A massive snowstorm will batter the US Plains and Midwest today and into Thursday. The dangerous conditions threatens more flooding in areas such as South Dakota’s Pine Ridge Indian Reservation and farms along the Missouri River. Depending on location, it will generate blinding snow, heavy rain and storms, powerful winds, or a combination. The storm has already taking shape and flooding risks will rise as the snow from the storm melts later in the week.
According to the National Weather Service (NWS), high spring temperatures will give way to heavy snow, gale-force winds and life-threatening conditions across a swath of the central areas of the nation running from the Rockies to the Great Lakes.
Patrick Burke, a meteorologist with the NWS’s Weather Prediction Center in Maryland said: ”This is potentially a life-threatening storm.”
He added the storm is expected to bring blinding, heavy wet snow across the region, likely downing trees and causing widespread power outages, widespread road closures and making driving treacherous.
Mr Burke said: ”It’s slow moving. It won’t push farther east until Friday.”
According to NWS, the storm has already sparked flood evacuations in Oregon and caused flooding in Washington state.
Some areas of western Minnesota and southeast South Dakota were expected to get up to 30 inches of wet, heavy snow.
The same central area was hit by a “bomb cyclone” less than a month ago that brought deadly flooding and blizzards.
The sudden change in temperatures, from a high in some cities on Tuesday to freezing conditions on Wednesday, is expected to supercharge the storm with cold air.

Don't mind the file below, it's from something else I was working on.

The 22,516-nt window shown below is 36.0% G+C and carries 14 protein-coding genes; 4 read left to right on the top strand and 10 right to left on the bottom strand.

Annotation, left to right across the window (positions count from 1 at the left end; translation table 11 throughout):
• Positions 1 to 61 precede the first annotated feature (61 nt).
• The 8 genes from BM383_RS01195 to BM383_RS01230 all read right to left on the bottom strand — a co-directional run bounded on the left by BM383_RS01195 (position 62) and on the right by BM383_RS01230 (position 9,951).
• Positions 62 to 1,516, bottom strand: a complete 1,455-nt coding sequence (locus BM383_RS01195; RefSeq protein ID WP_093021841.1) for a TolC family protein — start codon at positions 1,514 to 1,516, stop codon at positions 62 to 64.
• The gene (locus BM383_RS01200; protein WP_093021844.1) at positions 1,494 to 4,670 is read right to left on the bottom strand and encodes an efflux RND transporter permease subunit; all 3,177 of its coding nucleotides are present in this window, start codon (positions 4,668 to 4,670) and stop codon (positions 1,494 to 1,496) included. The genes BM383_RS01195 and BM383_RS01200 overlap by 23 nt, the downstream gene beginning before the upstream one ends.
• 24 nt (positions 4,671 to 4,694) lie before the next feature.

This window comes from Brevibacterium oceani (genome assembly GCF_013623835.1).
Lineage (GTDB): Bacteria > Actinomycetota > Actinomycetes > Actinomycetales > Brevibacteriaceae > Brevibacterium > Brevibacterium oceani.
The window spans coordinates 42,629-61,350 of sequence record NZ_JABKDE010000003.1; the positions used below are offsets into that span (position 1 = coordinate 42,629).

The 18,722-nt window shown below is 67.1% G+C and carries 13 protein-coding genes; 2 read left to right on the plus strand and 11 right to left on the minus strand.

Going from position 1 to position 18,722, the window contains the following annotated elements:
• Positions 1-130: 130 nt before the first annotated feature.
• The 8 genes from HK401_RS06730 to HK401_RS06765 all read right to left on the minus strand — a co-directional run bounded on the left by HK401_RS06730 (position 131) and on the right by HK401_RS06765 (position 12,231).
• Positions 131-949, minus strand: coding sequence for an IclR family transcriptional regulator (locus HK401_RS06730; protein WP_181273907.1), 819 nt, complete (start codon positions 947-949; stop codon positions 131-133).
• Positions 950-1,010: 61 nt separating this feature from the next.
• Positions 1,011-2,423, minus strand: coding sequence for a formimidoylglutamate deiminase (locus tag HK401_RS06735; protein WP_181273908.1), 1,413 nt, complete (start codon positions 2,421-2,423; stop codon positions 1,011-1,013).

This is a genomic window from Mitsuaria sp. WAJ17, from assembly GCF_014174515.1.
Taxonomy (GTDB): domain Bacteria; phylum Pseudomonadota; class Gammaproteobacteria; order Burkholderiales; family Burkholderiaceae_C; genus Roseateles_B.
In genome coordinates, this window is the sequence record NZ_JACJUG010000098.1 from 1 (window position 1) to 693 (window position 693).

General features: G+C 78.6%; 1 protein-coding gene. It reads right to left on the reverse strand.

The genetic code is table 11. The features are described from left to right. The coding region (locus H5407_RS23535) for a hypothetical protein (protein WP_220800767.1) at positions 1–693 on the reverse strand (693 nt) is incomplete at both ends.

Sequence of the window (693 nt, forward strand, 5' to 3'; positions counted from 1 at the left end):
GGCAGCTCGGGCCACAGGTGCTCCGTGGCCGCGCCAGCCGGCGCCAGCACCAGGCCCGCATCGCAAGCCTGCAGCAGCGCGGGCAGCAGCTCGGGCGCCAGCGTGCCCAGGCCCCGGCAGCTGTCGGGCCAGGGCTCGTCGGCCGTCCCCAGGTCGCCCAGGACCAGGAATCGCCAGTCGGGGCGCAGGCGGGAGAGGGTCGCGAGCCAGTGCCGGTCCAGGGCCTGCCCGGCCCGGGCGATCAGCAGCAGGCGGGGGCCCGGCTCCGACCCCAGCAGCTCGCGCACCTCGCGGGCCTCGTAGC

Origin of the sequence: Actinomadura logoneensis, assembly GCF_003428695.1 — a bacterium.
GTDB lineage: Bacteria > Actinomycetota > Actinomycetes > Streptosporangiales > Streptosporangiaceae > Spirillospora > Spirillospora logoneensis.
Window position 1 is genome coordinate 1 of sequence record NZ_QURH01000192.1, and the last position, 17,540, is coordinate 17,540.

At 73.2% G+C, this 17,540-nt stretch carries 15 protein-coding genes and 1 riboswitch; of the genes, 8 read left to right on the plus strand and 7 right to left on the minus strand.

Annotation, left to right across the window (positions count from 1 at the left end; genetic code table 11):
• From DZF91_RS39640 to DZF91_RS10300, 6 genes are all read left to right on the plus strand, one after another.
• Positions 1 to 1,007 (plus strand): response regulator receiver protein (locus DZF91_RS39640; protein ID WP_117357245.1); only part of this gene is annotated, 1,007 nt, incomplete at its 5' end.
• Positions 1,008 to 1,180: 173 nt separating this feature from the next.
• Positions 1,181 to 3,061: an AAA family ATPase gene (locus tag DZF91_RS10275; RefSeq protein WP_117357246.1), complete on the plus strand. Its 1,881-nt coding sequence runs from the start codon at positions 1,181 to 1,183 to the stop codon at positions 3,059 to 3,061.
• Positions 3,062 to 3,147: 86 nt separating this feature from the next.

The coming storm is expected to exacerbate flooding along the Missouri River in areas where dozens of levees were breached in March, exposing communities to future surges.
The river is not expected to crest in areas of Nebraska, Iowa and Missouri until between three to five days after the storm.
The storm is expected to weaken and push off into the Great Lakes area and northern Michigan on Friday, bringing more rain and snow, NWS said.
But even after the storm pass, the NWS warns the danger will not be over.
The weather service said: “Behind the storm and an associated dryline, conditions will be favorable for fire weather throughout the Southwest and Southern/Central Plains, as high sustained winds and even higher gusts combine with very dry humidities.
“An Extreme Risk of fire danger is in place in the Storm Prediction Center’s Fire Weather Outlook for the Southern High Plains.
“Red Flag Warnings are widespread throughout these areas.
“More broadly, high winds are a threat from California through the Southwest, Intermountain
West, Rockies and Plains for the next couple of days.